Part 2: from “Spectacle and Aporia in Ted Kooser and John Ashbery” published in Reconfigurations: A Journal of Poetry, Poetics
The difference between modern poetry and postmodern poetry can be attributed to modern poetry’s putting forward the sublime as “missing contents,” and postmodern poetry as ignoring beauty and form to attempt to put forward the unpresentable. In fact Lyotard sees the relationship between modern and postmodern not as historical moments but as styles, shifting back and forth. Modern art first may be Postmodern until it is familiar or conventional and then it is Modern. With Barthes’ idea of spectacle and Derrida’s sublime aporia as lenses, this paper argues that when poetry becomes modern and familiar, it becomes a thing of beauty, a spectacle of excess. When it is postmodern, it is a spectacle of the sublime.
The poetry of Ted Kooser and John Ashbery bears this out. Kooser is the most popular poet in the USA and has recently been its Poet Laureate. Ashbery is said to be the most important poet writing in English today. However, Ashbery’s work is unknown or inaccessible to most of the population in the USA. How does one explain this apparent paradox? One may reply that one is modern, and one is postmodern. One writes beautiful poetry or poetry that embraces the spectacle of excess and attempts the sublime at some point in each poem. The other writes poetry employing sublime aporia as its instrumental tool. One writes using pre-established rules, and one does not, as Lyotard explains. But a closer look at the two poets’ work may be more revealing.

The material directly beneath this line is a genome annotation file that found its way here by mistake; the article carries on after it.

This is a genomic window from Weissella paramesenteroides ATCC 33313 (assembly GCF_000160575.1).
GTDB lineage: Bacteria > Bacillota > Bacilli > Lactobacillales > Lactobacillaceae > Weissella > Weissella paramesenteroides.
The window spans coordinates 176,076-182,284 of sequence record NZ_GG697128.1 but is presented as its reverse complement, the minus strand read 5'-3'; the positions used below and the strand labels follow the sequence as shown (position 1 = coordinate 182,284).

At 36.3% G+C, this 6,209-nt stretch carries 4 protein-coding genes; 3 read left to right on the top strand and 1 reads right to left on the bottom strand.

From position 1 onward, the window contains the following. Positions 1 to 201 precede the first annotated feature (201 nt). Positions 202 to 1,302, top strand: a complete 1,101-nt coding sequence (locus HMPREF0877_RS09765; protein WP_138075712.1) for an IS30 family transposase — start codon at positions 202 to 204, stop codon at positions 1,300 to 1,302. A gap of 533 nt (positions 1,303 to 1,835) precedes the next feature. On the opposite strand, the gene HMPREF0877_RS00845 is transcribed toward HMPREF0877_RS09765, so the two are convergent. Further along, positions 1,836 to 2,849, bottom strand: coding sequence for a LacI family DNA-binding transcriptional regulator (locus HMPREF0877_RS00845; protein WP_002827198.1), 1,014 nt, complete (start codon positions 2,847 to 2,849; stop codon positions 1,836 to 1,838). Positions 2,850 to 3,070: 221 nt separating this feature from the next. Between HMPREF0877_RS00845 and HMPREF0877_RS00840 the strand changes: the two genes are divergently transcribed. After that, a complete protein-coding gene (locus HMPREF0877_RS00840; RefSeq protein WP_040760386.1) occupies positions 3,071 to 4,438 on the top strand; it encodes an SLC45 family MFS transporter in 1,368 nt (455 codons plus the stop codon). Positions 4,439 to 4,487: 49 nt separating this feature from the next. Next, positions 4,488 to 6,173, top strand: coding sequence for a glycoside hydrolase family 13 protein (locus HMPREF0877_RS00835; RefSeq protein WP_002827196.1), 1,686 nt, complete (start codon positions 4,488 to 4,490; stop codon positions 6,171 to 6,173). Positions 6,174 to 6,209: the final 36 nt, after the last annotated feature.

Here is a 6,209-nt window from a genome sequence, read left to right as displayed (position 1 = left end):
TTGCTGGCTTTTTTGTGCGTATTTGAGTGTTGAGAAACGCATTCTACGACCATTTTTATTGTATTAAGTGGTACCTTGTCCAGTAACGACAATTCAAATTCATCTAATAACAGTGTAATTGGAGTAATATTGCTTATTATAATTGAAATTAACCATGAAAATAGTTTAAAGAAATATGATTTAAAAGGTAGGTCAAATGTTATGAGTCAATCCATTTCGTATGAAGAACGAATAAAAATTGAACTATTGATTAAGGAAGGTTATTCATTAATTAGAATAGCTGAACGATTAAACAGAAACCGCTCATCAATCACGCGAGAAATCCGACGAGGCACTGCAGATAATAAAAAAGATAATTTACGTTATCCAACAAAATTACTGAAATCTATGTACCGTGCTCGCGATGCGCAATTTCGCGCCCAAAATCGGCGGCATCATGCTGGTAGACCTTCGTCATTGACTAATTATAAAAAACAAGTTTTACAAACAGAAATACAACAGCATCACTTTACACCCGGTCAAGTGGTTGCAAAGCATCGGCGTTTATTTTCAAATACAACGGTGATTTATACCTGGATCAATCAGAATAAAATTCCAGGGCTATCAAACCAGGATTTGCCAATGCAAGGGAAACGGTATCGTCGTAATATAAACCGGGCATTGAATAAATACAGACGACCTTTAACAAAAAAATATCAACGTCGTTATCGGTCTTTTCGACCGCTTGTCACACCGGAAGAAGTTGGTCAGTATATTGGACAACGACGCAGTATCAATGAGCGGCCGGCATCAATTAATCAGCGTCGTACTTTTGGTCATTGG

In Ted Kooser’s Pulitzer Prize winning book, Shadows and Delights, any of the poems would serve as an example of modern poetry using my definition. “Tattoo,” the short second poem in the collection, is a poem beautiful in its spectacle and will serve my purposes in this short paper. (6) “Tattoo” is modern in that Kooser is not looking for dignity in his choice of subject but revealing the subject’s dignity to the reader. It is modern also because readers expect the revealing, the emptying of the poetry. Any subject is fair game. The images he brings that include a thug grown old are familiar to Americans: a yard sale, a shoulder with a tattoo, a schoolyard bully. What is new in this poem is not the images. There are harmonies in his walking between the tables, the bruise gone “soft and blue,” and youthful vanity gone bony with age’s self-recognition and yet insisting on what was once (6). Even the abused broken tools as fragments of the bully’s youth or stories of that youth are familiar and are a spectacle of excess. It is a great poem of a defeated middle-class suburbanite persona finding justice.